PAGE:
As expected, the people of Iceland have strong ancestral ties to Vikings.
Not only do Icelanders acknowledge this, but they’re also proud of their heritage.
As such, they identify strongly with Viking traditions and customs and have a very similar language to the old Norse language.
Icelanders also have a fantastic literature and arts culture.
Reykjavik, their capital, has scores of art galleries, bookstores, restaurants, and even a symphony orchestra.
Interestingly, these Islanders don’t have much biological diversity between them.
While this means they contract the same hereditary diseases, scientists have a much easier time finding answers to these diseases.
Icelandic people are mostly friendly and accommodating and have a high tolerance for others.
Additionally, they have low crime rates. Rather than partaking in theft, burglary, and violence, Icelanders choose to focus on building and maintaining families and communities.
What Do Icelanders Eat?
As Iceland is an island nation, much of its local wildlife is aquatic. Naturally, Iceland’s food consists majorly of seafood and fish dishes.
Occasionally, some cuisines are made from lamb and other livestock.
Still, this should not detract from the taste of their food.
While seafood does make up a large part of their diet, the variety of preparation methods on offer is nothing to scoff at.
Among their highly respected foods is Hákarl, which is a fermented shark.
Although Icelanders and other people at home and abroad rarely eat it nowadays, it remains a significant food in their heritage.
It’s prepared by removing the guts and head of the shark and allowing it to ferment before cleaning and cutting up into smaller, edible pieces.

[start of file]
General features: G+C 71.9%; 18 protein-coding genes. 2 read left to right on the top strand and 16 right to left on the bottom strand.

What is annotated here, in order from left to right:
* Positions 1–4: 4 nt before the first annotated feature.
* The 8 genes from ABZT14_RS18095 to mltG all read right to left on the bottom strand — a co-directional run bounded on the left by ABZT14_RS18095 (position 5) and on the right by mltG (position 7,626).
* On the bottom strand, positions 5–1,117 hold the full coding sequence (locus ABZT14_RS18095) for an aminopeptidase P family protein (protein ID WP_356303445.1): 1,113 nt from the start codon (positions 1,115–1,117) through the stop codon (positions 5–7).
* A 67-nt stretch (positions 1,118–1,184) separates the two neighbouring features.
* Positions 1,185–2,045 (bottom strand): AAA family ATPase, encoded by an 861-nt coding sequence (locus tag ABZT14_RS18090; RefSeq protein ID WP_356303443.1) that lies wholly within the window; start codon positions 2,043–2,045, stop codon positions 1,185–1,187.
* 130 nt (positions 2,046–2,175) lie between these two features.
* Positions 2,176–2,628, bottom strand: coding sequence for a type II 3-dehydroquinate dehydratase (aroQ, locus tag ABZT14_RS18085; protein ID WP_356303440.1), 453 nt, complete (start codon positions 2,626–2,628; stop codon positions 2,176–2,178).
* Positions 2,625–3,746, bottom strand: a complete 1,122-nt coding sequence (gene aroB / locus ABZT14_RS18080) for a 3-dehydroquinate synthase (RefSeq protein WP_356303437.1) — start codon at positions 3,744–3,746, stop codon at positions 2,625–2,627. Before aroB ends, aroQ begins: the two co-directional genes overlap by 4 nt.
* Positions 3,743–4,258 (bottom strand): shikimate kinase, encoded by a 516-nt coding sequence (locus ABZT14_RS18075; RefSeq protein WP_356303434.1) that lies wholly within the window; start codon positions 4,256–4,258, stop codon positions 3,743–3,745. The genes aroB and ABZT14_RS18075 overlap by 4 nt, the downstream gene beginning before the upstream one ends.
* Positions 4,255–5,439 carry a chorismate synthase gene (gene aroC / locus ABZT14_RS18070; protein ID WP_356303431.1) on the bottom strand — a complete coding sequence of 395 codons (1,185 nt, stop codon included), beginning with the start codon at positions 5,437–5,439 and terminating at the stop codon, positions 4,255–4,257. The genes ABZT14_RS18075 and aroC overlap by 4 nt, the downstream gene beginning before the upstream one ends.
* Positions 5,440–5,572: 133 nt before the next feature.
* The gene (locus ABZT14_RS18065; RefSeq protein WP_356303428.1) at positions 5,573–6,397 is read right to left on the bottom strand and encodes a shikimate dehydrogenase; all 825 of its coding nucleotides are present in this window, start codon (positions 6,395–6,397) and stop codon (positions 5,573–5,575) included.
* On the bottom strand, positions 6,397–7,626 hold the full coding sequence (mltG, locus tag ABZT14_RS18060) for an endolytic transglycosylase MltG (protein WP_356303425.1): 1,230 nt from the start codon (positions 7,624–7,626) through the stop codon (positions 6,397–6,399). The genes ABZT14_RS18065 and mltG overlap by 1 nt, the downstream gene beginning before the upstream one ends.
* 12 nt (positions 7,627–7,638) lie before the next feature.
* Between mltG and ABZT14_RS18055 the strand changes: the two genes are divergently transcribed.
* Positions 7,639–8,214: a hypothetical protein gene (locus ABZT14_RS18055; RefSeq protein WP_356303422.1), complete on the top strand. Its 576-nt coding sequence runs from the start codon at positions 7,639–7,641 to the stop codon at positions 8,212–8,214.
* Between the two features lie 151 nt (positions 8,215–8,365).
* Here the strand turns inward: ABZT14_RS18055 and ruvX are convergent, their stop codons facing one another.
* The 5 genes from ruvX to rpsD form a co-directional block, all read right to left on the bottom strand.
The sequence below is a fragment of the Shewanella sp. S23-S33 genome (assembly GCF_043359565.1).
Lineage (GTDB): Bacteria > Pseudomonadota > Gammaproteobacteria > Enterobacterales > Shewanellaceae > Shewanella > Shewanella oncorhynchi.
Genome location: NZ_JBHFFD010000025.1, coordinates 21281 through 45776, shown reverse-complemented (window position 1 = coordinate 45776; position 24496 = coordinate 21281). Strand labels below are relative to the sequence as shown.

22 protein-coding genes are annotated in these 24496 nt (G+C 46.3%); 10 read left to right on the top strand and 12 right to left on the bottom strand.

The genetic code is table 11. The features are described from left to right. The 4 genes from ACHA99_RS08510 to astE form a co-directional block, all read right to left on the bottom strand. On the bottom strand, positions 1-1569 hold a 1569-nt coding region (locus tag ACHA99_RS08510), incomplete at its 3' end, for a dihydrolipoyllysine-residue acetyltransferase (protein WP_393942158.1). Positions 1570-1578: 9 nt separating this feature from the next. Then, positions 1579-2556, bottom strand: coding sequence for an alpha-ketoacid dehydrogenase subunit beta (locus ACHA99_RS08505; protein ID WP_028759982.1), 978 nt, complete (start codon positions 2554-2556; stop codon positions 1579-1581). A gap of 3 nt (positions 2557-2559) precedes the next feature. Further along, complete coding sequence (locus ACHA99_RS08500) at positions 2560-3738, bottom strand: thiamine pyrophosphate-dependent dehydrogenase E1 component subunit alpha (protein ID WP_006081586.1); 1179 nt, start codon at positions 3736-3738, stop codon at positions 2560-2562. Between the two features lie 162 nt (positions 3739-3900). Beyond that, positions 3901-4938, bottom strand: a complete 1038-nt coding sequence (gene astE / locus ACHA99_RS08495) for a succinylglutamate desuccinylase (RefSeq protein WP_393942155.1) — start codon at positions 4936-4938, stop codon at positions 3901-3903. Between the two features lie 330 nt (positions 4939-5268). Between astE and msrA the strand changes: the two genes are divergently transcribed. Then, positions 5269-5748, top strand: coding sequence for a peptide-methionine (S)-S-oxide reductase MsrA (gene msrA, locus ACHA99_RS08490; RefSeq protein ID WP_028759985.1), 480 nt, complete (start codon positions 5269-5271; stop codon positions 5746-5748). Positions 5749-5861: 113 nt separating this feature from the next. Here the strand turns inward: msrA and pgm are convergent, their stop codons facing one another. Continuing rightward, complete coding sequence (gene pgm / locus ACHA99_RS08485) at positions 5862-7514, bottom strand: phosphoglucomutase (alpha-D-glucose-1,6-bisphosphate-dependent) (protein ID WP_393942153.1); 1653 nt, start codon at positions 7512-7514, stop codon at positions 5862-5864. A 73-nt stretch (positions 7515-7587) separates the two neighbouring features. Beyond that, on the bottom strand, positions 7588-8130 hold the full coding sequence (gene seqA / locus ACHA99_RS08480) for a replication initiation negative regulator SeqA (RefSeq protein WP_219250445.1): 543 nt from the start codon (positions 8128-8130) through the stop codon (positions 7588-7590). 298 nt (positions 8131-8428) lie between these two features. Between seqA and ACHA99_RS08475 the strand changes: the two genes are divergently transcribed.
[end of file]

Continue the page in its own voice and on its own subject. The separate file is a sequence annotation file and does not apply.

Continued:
Some other notable foods tourists frequently try out include:
- Reykjavik’s hot dogs
- Rye bread
Is Iceland a Good Country To Live?
Iceland is an interesting and beautiful country. It’s surrounded by so much beautiful landscape that’s a delight for tourists to explore.
In addition to this, it’s a beautiful place to live. The people who live in Iceland are generally tolerant of new immigrants and have highly accommodating personalities.
Iceland has a relatively high cost of living compared to the rest of the world.
However, this island nation makes up for it with its diverse job opportunities and high literacy level.
They also emulate the culture of blue zone  regions; Iceland actively promotes healthy work-life balances and provides affordable healthcare for all economic classes in their workforce.
Is Iceland Bigger Than The UK?
Iceland is not bigger than the UK. When comparing size, Iceland is only about 42.28% the size of the UK.
In other words, this Nordic country is about 2.3 times smaller than the United Kingdom.
As mentioned earlier, Iceland’s area size is roughly 103,000 km2 (10.3 million hectares).
In contrast, the UK covers an area of about 243,610 km2 (24.36 million hectares).
Unsurprisingly, the UK is home to many more people than Iceland. 65.8 million people currently live in the UK, while only about 372,295 people live in Iceland as of 2021.
While it’s significantly smaller than the UK, it’s twice the size of Denmark and roughly the same size as Kentucky, a US state.